BUTTIGIEG, ONCE CORDIAL TO PENCE, NOW CRITICAL AMID CAMPAIGN

Grendell chastised the gay community for shifting from a group about tolerance to a group that demands “we all think alike” before noting that Pence has always supported Buttigieg.

“When Mayor Pete came out, the vice president complimented him and said he holds him in high regard. The vice president or then governor has said nothing but positive things about Mayor Pete. I think this is a total hate hoax and I think it’s outrageous,” Grenell said.

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Trump’s written — at times snarky — answers to Mueller’s questions revealed

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Why the Mueller report could turn into a never-ending story on the Hill

Special Counsel Robert Mueller and President Trump communicated directly at one point during the long-running investigation into Russian election interference, when the president’s legal team submitted written testimony in response to Mueller’s questions on a variety of topics in November 2018.

And in some cases, Trump and his attorneys brought the sass.

One of Mueller’s questions referred to a July 2016 campaign rally, when Trump said, “Russia, if you’re listening, I hope you’re able to find the 30,000 emails that are missing.”

That was a reference to the slew of documents deleted from Secretary of State Hillary Clinton’s private email server — one that prompted numerous accusations that Trump was improperly sending a signal to Russian hackers. Mueller’s report noted that hours after Trump’s remarks, a Russian-led attempt to access some Clinton-linked email accounts was launched, although there was no evidence Trump or his team directed or coordinated with that effort.

“Why did you make that request of Russia, as opposed to any other country, entity or individual?” Mueller’s prosecutors asked.

Mueller’s report noted that after Trump’s statement, future National Security Adviser Flynn contacted operatives in hopes of uncovering the documents, and another GOP consultant started a company to look for the emails.

“I made the statement quoted in Question II (d) in jest and sarcastically, as was apparent to any objective observer,” Trump’s attorneys shot back. “The context of the statement is evident in the full reading or viewing of the July 27, 2016, press conference, and I refer you to the publicly available transcript and video of that press conference.”

Separately, Mueller asked Trump why he previewed a speech in June 2016 by promising to discuss “all of the things that have taken place with the Clintons,” and what specifically he’d planned to talk about.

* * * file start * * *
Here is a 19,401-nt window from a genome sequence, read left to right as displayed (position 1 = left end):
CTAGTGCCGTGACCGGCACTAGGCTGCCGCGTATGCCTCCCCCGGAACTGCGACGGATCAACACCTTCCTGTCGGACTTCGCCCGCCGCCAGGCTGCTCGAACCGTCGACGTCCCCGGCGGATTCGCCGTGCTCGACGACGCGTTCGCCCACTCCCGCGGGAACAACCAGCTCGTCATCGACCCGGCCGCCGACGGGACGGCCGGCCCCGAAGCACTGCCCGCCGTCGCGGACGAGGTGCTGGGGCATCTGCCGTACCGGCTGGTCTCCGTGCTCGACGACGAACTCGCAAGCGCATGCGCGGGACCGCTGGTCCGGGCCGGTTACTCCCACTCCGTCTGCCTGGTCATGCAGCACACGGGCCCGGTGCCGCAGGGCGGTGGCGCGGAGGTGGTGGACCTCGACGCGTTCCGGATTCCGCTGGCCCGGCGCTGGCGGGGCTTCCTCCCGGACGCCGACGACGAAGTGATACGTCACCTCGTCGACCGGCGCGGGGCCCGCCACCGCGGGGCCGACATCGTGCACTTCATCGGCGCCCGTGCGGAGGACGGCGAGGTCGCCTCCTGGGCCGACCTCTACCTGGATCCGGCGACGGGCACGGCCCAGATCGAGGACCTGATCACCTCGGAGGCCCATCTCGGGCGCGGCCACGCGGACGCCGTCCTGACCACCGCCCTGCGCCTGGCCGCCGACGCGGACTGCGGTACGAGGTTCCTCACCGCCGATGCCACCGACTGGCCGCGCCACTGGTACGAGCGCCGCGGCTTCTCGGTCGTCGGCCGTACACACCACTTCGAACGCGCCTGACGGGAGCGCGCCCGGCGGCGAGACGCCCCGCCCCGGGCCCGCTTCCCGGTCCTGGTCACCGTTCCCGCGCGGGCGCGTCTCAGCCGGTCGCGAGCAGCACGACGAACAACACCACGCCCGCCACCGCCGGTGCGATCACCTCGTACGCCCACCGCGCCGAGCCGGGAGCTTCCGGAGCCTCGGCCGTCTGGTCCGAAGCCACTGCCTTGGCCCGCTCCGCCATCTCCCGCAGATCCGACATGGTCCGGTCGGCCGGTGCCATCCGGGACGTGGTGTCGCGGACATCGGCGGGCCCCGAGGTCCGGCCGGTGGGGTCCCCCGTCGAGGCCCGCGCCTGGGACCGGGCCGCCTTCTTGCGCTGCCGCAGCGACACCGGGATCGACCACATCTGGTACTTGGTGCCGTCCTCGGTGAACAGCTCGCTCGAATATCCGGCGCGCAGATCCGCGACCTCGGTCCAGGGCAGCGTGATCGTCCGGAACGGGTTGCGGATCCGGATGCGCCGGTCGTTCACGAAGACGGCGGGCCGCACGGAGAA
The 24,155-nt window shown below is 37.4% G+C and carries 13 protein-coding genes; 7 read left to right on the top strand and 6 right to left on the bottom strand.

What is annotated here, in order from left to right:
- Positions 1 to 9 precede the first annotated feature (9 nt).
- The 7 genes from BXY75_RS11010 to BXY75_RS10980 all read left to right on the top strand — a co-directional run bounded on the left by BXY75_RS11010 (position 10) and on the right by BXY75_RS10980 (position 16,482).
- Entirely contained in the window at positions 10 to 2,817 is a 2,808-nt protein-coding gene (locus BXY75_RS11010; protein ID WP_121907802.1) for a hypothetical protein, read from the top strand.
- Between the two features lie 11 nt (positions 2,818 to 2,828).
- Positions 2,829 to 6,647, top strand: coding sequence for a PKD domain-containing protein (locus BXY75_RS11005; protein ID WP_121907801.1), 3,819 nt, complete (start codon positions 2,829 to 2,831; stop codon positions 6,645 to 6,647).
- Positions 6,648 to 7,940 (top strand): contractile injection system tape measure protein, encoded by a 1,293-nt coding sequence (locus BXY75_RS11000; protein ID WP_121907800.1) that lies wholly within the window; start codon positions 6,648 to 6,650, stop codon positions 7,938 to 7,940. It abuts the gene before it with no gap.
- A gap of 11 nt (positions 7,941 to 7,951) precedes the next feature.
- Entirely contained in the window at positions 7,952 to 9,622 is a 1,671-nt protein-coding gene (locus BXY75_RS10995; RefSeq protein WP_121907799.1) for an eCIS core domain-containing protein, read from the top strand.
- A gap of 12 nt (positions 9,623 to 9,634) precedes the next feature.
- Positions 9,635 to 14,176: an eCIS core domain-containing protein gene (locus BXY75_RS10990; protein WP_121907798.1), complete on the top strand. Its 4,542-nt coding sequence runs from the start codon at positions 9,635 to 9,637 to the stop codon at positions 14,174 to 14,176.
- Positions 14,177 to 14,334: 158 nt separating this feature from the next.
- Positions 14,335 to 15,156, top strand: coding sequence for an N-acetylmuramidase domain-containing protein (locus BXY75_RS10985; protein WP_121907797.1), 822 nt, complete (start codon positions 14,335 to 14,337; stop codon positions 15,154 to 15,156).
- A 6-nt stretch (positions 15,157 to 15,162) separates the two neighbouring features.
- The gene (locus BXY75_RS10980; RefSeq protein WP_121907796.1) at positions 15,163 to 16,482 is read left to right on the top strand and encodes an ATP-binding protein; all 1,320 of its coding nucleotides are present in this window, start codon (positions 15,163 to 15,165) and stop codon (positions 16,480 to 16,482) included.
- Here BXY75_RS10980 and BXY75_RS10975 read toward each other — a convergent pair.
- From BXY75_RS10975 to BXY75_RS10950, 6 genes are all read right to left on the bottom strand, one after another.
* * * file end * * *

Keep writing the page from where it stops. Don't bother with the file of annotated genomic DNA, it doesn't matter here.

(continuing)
Trump didn’t hold back.

“In general, l expected to give a speech referencing the publicly available, negative information about the Clintons, including, for example, Mrs. Clinton’s failed policies, the Clintons’ use of the State Department to further their interests and the interests of the Clinton Foundation, Mrs. Clinton’s improper use of a private server for State Department business, the destruction of 33,000 emails on that server, and Mrs. Clinton’s temperamental unsuitability for the office of the president,” Trump responded.

WHATEVER HAPPENED TO THE ‘BOMBSHELLS’ THAT FIZZLED? BUZZFEED’S COHEN TESTIMONY SCOOP, THE GOP PLATFORM SWITCH, ETC?

After discussing other events, Trump concluded his reply: “I continued to speak about Mrs. Clinton’s failings throughout the campaign, using the information prepared for inclusion in the speech to which I referred on June 7, 2016.”

In all, Mueller’s 448-page report included 23 unredacted pages of Mueller’s written questions and Trump’s written responses. The special counsel’s team wrote that it tried to interview the president for more than a year before relenting and permitting the written responses alone.

An introductory note included in the report said the special counsel’s office found the responses indicative of “the inadequacy of the written format,” especially given the office’s inability to ask follow-up questions.

Click here for the full exchange between Mueller’s team and Trump.

Citing dozens of answers that Mueller’s team considered incomplete, imprecise or not provided because of the president’s lack of recollection — for instance, the president gave no response at all to the final set of questions — the special counsel’s office again sought an in-person interview with Trump, and he once again declined.

Mueller’s team said it considered seeking a subpoena to compel Trump’s in-person testimony, but decided the legally aggressive move would only serve to delay the investigation.

Fox News’ Brooke Singman and The Associated Press contributed to this report.